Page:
A Citizenship Dispute During the American Civil War - Part 1
A Citizenship Dispute During the American Civil War - Part 3

A Citizenship Dispute During the American Civil War - Part 2

Citizenship dispute copy
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In the last post, we found Mr. Fauconnet's response to be the more eloquent and to carry more weight. Colonel Robinson and, indeed, his superior,  Hurlbut, bowed out of the fight, allowing Major General Canby, Commandant of the Military Division of West Mississippi, to ride into the fray:
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"Hd. Qu. Mil. Div. West Miss. 
"New Orleans, Feby 21, 1865
"With the few exceptions recognized by the law of Nations, the accident of birth determines the question of native allegiance, and the duties and obligations of this relation are determined by the municipal laws of the country in which the parents are domiciled. The conditions of allegiance, incident to birth, continue until legally changed, and the burden of proofs rests upon the parties claiming exemption from its obligations. The municipal laws of the country of descent do not operate until the parties place themselves within the limits of its jurisdiction, and when the parents have been domiciled so long in this country that children born here have attained or are attaining their majority, the 'animus manendi' would seem to be so conclusively established that even the parents would, under the law of France, have lost their rights of citizenship on that country. At all events the intention of returning must be fully established before any question of exemption can be admitted.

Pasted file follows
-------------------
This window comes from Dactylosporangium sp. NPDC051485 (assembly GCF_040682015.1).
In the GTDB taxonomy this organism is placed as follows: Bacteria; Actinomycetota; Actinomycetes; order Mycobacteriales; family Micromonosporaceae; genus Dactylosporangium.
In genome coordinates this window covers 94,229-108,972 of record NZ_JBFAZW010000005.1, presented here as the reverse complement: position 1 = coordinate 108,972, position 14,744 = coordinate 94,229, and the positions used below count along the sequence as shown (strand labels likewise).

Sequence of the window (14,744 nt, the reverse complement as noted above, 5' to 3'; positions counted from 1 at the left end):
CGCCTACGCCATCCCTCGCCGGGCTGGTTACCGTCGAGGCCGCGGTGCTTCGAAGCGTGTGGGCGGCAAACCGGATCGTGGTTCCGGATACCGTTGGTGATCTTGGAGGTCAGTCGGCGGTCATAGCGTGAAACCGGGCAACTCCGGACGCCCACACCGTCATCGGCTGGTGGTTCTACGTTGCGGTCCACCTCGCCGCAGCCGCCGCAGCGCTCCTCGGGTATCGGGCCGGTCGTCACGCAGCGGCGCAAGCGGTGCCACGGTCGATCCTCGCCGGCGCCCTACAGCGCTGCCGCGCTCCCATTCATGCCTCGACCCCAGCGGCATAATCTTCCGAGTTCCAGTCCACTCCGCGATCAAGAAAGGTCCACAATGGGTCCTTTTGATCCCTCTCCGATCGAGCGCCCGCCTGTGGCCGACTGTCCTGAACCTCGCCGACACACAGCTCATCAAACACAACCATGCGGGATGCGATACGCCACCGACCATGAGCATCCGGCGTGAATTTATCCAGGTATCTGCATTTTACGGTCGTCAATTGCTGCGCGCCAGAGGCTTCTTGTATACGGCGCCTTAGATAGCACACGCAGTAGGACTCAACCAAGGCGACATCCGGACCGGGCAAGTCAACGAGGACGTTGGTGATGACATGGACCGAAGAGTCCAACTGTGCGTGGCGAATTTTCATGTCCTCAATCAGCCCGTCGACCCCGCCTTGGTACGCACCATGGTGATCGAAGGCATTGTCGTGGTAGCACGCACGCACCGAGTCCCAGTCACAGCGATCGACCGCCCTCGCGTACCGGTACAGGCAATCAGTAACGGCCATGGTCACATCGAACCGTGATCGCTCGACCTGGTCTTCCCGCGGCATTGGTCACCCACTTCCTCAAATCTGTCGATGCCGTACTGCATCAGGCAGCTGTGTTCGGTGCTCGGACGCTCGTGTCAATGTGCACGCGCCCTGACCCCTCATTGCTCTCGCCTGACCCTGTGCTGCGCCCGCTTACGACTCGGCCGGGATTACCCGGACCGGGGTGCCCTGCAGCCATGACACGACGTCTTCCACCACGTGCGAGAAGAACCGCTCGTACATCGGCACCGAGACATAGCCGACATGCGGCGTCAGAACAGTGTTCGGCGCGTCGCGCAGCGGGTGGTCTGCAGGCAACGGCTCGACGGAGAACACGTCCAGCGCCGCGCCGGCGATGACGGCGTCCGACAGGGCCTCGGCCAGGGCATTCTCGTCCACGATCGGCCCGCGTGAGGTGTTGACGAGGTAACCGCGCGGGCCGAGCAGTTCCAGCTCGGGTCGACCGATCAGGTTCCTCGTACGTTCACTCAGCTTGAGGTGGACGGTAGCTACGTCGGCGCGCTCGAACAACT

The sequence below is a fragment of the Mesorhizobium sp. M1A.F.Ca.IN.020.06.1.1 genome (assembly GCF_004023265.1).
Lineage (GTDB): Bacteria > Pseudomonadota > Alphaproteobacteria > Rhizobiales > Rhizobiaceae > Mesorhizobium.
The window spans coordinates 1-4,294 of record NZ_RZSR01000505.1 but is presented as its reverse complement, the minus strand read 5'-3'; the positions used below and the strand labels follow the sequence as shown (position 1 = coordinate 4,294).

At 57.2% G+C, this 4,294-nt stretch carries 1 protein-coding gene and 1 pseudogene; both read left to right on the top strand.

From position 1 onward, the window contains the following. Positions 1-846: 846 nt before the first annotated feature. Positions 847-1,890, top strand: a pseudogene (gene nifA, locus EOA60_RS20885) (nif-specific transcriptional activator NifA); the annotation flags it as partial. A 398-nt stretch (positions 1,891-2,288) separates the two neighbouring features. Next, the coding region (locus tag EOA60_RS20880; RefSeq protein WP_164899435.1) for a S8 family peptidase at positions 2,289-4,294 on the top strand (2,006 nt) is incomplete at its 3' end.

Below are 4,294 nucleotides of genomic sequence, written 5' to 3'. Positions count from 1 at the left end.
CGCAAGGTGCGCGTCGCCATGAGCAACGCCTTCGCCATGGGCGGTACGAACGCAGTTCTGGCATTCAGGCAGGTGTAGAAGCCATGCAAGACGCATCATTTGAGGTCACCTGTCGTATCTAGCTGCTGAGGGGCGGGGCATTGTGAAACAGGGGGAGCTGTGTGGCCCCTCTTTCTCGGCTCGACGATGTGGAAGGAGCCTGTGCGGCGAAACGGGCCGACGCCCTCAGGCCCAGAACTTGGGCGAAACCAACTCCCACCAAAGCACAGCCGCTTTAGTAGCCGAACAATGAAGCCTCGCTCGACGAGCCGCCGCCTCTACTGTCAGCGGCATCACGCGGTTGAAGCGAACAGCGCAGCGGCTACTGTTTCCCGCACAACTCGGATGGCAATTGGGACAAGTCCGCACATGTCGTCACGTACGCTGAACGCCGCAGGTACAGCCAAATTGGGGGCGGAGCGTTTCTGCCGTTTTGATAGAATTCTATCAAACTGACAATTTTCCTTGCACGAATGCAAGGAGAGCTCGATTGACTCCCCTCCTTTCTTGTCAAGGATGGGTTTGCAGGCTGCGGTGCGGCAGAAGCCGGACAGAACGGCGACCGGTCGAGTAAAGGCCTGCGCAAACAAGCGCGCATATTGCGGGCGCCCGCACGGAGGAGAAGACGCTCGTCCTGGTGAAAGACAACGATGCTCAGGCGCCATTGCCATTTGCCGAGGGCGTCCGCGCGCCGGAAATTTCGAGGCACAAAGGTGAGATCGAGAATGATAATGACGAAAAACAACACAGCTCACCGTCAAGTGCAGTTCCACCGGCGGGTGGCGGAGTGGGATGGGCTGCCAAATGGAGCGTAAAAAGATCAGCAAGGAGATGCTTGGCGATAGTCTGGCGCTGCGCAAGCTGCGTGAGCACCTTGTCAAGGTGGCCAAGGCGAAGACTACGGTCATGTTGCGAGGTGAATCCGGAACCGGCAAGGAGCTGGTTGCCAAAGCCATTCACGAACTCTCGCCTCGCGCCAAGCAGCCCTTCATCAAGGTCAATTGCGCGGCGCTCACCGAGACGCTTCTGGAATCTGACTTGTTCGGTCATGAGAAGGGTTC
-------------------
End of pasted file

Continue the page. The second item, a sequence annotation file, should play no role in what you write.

"Edw. Canby
"Major Genl. Comdg."
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Fauconnet replied a couple of days later:
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"I the undersigned, Director of the Consulate of France, have had the honor to receive a note from Major Genl. Canby in response to that which I wrote on the 6th of February concerning persons born in this country to French parents. In it, while recusing the application of the French law in this Country as to the "status" of said persons, the General means to bend this same law to cast doubt upon the nationality of those who are French by birth to say that they, having resided here for so long that their children reach the age of majority, may be supposed to have lost their intention to return [to France].
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"The undersigned accept this interpretation of French law even less than will the Government of His Majesty, who reserves the sole right to determine its application and, according to each case, to grant or to withdraw from his subjects his protection.  As for persons in the United States having French parents, the accident of their birth can no more make them americans against their will in this country, than those americans born in France can be forced to take french nationality, even if they have passed the age of majority. This is explicit not only in french law but in the laws of the U.S.
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"I, the undersigned, will place this question before the government in Washington and to that effect will send a copy of this correspondence to the Chargé d'Affaires de France.
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"I, the undersigned, take this opportunity to renew the assurances of my highest respect and consideration for Maj. Gn. Canby.
"[Signed] The Director of the Consulate, Fauconnet."
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Our grandmother used extreme formality as a weapon; she would have understood perfectly Mr. Fauconnet's performance.
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©2012 Anne Morddel
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French Genealogy

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